A set of Boolean functions $B$ is said to be "functionally complete" if its closure under composition gives you all possible Boolean functions.

For example $B = \{\land, \lnot\}$, $B = \{\lor, \lnot\}$, $B = \{\lor, \land, \lnot\}$, $B = \{\bar \land\}$ (NAND), $B = \{\bar \lor\}$ (NOR), etc, are all functionally complete.

However, what's also true is the contrapositive of this statement. If you don't get all Boolean functions from closure under composition, it turns out that it means $B$ is a subset of at least one of the following "Boolean classes":

  • Functions where $f$ preserves zero $(T_0)$
  • Functions where $f$ preserves one $(T_1)$
  • Functions where $f$ is linear/affine $(L)$
  • Functions where $f$ is monotone $(M)$
  • Functions where $f$ is self-dual $(S)$

Where do these five classes come from? How do we even find/categorize these classes? How do we know that these are the main classes for which their subsets under closure under composition does not give you all Boolean functions?

Like I'm sure we could show that for each of these five classes, from closure under composition we would be unable to achieve certain types of Boolean functions, but my question is how do we know these are the five classes, or the only such classes? What leads us to this organization/categorization of classes?

More directly I am asking "how do you derive Post's Completeness Theorem" but I am hoping there is a more intuitive explanation.

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    $\begingroup$ There are many more clones of boolean functions (i.e., classes that are closed under composition and projection). The point about the five classes that you list is that they are coatoms in Post's lattice so a set of boolean functions that does not contain one of these classes must be functionally complete. To understand this more deeply, I think you will need to read the proofs. $\endgroup$ – Rob Arthan Mar 16 '18 at 20:12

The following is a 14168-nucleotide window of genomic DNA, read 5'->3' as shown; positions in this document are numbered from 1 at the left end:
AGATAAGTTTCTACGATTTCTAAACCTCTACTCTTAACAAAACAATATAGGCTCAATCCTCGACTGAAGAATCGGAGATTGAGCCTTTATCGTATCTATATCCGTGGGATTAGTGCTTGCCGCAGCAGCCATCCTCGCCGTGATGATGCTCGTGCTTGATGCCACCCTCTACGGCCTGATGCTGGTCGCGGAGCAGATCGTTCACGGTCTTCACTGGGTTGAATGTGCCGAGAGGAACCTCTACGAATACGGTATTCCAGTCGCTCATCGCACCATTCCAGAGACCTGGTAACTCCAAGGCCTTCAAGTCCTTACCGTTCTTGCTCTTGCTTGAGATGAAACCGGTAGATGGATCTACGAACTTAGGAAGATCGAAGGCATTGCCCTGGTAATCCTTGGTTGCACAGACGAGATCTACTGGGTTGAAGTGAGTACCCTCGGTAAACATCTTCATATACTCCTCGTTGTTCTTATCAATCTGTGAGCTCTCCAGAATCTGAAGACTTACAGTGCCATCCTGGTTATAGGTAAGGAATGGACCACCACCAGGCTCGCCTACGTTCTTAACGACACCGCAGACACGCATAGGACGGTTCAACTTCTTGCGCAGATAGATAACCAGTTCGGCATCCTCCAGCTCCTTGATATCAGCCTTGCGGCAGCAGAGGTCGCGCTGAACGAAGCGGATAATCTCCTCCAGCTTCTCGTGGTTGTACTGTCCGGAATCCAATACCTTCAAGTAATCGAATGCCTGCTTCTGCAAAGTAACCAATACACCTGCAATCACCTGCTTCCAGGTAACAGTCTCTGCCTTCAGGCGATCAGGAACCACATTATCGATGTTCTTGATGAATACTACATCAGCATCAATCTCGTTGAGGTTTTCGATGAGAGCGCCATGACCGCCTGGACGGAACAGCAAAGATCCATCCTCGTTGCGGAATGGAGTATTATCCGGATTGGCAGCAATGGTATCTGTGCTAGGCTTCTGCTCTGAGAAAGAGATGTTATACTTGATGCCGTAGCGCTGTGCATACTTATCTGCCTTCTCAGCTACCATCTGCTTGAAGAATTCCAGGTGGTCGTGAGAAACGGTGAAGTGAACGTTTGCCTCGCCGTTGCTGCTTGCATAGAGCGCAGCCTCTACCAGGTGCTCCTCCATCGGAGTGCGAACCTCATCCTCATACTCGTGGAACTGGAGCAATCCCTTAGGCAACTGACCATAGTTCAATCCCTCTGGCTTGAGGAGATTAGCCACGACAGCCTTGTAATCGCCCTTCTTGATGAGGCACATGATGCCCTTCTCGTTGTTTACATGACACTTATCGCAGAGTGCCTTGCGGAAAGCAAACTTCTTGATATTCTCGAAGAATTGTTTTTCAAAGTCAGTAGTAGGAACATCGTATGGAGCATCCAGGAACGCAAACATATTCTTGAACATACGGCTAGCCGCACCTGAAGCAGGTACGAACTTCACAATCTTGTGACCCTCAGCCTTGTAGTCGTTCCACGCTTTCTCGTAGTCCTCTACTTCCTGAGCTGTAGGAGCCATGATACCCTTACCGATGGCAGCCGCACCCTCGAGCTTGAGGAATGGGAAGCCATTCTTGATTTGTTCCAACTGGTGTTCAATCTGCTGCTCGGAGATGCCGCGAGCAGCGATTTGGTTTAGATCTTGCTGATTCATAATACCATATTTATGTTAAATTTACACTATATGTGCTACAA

• $\begingroup$ @RobArthan That's basically what I am asking though, why these five classes in particular? Is there an intuitive reason or is it more complicated and requires reading the proof? $\endgroup$ – user539262 Mar 16 '18 at 20:32
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    $\begingroup$ I think you need to read the proof. $\endgroup$ – Rob Arthan Mar 16 '18 at 20:35
  • $\begingroup$ Which version of the proof would you say answers the question and is the most accessible? $\endgroup$ – user539262 Mar 16 '18 at 21:31
  • $\begingroup$ Why not start with Post's original paper about this? $\endgroup$ – Rob Arthan Mar 16 '18 at 22:37

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